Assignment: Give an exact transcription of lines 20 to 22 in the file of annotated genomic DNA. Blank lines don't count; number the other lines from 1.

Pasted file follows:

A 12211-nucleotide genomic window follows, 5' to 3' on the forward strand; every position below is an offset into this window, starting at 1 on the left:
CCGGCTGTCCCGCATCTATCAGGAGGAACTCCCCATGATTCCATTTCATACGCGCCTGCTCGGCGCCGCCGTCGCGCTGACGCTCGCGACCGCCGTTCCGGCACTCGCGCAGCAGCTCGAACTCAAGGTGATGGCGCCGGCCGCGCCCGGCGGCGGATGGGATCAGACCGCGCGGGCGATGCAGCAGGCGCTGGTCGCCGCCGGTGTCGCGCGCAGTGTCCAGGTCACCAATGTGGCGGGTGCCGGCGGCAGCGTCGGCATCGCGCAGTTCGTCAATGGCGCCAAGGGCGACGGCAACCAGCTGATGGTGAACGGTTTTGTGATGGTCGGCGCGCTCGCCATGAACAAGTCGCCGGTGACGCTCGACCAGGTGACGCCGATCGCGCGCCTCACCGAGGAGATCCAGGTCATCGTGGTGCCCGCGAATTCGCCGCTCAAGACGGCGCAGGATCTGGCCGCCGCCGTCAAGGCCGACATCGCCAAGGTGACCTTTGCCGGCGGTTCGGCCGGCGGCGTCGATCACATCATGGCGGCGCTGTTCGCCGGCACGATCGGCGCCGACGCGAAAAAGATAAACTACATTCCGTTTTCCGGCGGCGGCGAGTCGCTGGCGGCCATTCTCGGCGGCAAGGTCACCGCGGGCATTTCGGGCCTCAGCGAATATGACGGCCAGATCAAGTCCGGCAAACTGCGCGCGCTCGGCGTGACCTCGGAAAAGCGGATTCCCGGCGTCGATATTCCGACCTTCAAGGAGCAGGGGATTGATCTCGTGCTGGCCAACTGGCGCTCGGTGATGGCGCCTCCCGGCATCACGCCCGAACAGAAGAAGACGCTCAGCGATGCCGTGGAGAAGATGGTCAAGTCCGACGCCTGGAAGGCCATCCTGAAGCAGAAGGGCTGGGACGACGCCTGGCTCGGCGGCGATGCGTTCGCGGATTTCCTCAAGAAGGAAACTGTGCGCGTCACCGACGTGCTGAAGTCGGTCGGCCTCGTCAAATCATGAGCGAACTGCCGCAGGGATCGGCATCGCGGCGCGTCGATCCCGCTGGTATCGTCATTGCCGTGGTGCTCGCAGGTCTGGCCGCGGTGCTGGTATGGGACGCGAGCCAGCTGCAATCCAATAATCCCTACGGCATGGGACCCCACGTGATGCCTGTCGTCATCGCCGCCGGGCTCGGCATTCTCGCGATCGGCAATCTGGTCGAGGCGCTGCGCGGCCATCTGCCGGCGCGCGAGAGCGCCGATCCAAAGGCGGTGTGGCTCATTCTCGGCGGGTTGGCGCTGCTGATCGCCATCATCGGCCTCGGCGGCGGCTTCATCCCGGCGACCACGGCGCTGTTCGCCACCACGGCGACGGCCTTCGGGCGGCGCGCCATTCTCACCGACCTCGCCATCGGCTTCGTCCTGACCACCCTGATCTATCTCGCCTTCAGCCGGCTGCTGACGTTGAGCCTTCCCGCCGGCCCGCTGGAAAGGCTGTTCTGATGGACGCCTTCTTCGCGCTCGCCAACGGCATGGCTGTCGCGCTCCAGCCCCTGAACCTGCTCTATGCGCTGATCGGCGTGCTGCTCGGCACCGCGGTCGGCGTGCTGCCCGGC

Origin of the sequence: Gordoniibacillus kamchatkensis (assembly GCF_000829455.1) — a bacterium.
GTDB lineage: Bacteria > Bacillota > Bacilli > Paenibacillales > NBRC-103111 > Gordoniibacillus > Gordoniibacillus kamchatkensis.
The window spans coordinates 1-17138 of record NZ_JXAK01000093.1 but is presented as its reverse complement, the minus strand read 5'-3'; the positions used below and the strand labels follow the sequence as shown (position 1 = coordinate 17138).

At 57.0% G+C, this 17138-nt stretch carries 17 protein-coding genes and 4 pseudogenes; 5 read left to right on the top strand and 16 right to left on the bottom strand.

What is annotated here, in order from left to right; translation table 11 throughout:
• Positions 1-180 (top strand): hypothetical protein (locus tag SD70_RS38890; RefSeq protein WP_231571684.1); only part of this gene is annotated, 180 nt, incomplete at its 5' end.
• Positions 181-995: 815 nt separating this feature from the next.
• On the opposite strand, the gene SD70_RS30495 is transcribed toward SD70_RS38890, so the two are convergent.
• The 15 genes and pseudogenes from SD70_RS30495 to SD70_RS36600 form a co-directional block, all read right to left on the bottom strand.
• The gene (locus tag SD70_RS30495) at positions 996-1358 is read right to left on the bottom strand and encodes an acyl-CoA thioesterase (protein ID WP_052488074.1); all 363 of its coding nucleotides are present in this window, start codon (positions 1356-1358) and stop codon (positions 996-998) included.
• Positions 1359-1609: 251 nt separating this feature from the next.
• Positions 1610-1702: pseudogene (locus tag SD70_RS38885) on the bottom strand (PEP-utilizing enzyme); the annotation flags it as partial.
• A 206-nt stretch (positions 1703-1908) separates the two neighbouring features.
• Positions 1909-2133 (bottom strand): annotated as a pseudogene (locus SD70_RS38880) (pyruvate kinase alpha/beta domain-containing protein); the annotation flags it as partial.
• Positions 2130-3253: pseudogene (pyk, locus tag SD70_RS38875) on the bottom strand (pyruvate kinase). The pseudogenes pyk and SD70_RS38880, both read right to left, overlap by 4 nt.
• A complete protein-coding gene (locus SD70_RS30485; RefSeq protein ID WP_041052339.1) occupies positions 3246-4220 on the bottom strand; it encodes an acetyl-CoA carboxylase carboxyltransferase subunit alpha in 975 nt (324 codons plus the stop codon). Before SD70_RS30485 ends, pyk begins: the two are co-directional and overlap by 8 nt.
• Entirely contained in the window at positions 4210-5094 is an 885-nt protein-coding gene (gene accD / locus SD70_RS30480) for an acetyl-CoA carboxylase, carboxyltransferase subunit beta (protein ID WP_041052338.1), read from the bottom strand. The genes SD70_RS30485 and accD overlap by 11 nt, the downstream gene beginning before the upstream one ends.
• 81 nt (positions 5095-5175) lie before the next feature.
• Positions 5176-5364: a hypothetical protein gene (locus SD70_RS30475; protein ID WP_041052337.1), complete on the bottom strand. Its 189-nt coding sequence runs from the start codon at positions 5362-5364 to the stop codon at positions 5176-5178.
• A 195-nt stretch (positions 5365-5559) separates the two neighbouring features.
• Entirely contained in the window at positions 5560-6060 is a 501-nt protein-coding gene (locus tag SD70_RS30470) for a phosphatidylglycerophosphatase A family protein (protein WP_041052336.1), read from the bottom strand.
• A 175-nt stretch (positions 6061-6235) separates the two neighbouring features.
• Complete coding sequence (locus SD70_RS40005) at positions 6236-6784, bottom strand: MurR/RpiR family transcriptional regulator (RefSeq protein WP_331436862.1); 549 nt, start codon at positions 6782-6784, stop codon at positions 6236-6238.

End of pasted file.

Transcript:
• 81 nt (positions 5095-5175) lie before the next feature.
• Positions 5176-5364: a hypothetical protein gene (locus SD70_RS30475; protein ID WP_041052337.1), complete on the bottom strand. Its 189-nt coding sequence runs from the start codon at positions 5362-5364 to the stop codon at positions 5176-5178.
• A 195-nt stretch (positions 5365-5559) separates the two neighbouring features.